Colorado currently screens for 43 conditions. Each state runs its program differently, for more detailed information please visit their website at https://www.colorado.gov/cdphe/newbornscreening.
The state of Colorado does not have a brochure available. You can find more state specific information at their website.
For Health Professionals
What Conditions are Screened For in Colorado?
Amino Acid Disorders
- State preferred name: congenital hypothyroidism
Fatty Acid Oxidation Disorders
- State preferred name: carnitine palmitoyltransferase deficiency- type IA
- State preferred name: carnitine palmyitoyl transferase II deficiency
Organic Acid Conditions
About Newborn Screening in Colorado
The Colorado Department of Public Health and Environment wants to help your baby get a healthy start. Shortly after your baby is born, your baby’s blood will be tested to detect rare but serious health disorders. Newborn babies who have these disorders look healthy, but babies with some of these disorders will get very sick or die just a few days or weeks after they are born. Complications differ based on the particular disorder, but if untreated, these disorders may cause lifelong illness, reduced life expectancy, brain damage, physical and intellectual disability, and some babies will die. The newborn screening test helps find babies with these disorders early, so they can get medical treatment before they get sick. There are no cures for these disorders, but if these disorders are found and these babies get treatment early, the serious problems caused by these disorders can be prevented or reduced. If babies with these disorders get early and continuous treatment, most can grow and develop normally and live healthy lives.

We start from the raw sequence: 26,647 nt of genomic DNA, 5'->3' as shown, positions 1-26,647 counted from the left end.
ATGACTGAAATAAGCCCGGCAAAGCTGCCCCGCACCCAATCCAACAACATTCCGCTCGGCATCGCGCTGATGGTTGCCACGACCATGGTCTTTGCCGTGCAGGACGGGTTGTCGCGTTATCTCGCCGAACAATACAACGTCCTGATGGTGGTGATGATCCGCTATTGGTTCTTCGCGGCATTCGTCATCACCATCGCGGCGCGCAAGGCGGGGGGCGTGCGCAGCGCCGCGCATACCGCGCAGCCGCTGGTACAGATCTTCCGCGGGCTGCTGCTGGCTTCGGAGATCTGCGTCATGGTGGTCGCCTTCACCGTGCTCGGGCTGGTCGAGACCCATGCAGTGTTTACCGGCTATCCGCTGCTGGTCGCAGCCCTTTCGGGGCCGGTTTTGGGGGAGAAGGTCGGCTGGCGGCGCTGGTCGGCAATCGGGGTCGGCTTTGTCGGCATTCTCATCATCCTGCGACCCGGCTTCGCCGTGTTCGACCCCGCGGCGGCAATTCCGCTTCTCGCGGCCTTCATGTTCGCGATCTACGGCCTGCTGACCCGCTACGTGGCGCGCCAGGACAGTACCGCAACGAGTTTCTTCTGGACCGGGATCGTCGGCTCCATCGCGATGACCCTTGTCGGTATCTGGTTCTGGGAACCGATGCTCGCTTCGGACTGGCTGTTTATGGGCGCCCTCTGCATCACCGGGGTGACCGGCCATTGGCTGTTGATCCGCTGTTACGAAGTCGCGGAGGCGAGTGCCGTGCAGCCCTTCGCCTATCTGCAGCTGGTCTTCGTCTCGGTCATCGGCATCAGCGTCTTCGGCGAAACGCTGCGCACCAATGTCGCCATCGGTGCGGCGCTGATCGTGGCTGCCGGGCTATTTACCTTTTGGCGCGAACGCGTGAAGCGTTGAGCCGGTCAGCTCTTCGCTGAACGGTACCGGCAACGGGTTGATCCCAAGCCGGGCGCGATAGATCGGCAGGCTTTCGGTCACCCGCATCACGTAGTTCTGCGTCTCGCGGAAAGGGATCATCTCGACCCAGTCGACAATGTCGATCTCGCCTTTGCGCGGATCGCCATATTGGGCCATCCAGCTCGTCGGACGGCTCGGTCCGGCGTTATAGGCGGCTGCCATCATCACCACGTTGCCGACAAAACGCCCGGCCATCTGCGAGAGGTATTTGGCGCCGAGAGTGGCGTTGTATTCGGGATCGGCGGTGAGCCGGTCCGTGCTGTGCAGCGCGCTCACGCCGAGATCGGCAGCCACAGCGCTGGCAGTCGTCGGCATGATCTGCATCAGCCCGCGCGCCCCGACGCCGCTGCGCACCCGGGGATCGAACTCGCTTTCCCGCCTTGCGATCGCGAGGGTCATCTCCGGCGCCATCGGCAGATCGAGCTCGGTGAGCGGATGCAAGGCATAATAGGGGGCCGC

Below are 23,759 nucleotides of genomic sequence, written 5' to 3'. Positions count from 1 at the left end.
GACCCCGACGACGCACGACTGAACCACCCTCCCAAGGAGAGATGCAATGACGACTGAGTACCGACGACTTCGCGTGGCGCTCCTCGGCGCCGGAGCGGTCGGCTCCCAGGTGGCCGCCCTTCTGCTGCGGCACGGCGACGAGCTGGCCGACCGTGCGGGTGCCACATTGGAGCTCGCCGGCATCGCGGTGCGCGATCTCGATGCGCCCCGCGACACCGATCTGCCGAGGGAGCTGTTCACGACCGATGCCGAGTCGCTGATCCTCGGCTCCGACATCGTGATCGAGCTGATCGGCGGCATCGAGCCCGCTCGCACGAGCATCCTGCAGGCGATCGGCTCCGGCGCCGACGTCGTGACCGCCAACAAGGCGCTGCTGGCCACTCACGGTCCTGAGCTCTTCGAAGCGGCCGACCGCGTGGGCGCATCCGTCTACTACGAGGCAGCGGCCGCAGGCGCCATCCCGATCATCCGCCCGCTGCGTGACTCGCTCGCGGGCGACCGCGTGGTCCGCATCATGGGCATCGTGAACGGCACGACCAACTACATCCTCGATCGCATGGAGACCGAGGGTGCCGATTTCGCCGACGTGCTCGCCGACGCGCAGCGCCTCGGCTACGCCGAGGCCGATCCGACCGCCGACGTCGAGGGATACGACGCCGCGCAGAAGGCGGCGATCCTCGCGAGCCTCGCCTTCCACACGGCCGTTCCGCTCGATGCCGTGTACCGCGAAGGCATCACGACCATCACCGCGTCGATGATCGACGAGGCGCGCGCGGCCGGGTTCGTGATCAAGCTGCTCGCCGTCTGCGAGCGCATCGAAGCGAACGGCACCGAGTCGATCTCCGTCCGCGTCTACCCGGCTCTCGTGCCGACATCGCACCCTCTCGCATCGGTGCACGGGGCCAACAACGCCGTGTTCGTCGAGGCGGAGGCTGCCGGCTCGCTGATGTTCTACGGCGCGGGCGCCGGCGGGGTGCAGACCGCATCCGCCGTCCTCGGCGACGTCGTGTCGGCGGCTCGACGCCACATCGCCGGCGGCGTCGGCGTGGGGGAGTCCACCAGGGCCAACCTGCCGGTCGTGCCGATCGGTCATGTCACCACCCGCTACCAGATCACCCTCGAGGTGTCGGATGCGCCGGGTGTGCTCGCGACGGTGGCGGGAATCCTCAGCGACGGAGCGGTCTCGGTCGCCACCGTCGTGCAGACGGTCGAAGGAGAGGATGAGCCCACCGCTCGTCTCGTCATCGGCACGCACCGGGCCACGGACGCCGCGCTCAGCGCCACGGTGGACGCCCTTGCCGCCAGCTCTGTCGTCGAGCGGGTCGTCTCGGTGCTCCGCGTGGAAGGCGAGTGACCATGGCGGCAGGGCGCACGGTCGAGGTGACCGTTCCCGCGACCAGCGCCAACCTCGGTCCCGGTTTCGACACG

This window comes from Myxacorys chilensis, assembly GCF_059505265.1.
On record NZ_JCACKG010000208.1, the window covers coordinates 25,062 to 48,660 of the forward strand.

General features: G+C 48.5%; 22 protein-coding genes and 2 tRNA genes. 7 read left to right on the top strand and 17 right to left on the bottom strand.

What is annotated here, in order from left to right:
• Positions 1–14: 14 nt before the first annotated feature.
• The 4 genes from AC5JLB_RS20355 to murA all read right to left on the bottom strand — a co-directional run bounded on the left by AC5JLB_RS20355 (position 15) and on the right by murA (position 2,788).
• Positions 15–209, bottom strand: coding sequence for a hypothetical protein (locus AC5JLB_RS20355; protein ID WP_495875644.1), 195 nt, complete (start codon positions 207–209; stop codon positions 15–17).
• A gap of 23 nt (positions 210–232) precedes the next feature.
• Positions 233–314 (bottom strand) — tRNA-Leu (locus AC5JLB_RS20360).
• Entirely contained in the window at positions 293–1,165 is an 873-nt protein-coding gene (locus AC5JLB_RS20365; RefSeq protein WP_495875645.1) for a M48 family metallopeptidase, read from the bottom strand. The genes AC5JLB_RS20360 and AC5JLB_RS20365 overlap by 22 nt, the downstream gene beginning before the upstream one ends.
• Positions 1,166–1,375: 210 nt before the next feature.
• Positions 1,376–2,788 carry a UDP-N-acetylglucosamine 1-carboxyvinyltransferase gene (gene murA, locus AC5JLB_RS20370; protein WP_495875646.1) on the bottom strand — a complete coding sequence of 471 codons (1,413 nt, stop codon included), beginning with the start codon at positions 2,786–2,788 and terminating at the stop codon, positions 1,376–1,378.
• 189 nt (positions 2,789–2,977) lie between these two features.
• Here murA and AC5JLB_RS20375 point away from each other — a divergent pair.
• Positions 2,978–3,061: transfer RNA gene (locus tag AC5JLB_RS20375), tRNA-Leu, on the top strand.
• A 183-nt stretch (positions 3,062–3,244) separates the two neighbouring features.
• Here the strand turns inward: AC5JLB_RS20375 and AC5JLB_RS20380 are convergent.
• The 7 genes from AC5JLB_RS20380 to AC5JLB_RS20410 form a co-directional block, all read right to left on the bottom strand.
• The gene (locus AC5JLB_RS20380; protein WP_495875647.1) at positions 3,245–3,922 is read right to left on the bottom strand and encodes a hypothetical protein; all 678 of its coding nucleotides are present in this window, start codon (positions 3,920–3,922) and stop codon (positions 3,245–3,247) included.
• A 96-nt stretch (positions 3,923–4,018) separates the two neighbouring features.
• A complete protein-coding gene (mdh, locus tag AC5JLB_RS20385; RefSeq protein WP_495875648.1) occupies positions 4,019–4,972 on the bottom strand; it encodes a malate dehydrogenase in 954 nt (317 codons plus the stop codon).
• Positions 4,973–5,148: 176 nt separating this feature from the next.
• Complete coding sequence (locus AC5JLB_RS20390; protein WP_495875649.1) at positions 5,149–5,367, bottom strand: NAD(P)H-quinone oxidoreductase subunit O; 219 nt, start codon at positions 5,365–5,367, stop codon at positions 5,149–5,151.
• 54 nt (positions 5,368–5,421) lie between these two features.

To perform newborn screening a few drops of blood are taken from your baby’s heel and put on a special paper. The state public health laboratory does the testing. Insurance or Medicaid pays for the testing, or parents can self-pay if they do not have insurance or Medicaid.
The state public health laboratory will give the test results to the hospital or your baby’s doctor. Your baby’s doctor will tell you the results of your baby’s newborn screening test. It takes about two weeks for your doctor to get the results. Many healthy babies have newborn screening results that are not normal. An abnormal newborn screening test does not mean your baby has a disease. If your baby’s newborn screening test result is not normal, it means your baby needs more testing to see if your baby does have a disease. Your doctor will tell you how to get the additional testing that your baby needs. Your baby might need to see a specialist. Get any additional testing your baby needs right away!
Your baby will be tested two times. Your newborn baby must be tested before going home from the hospital. If newborn babies have to stay in the hospital for a while after they are born, they must get their newborn screen before they are two days (48 hours) old. All babies get a second newborn screening test when they are one to two weeks old, even if the results of the first test were normal. The second newborn screening test is for your baby’s safety. It can find a disorder that was missed on the first screen.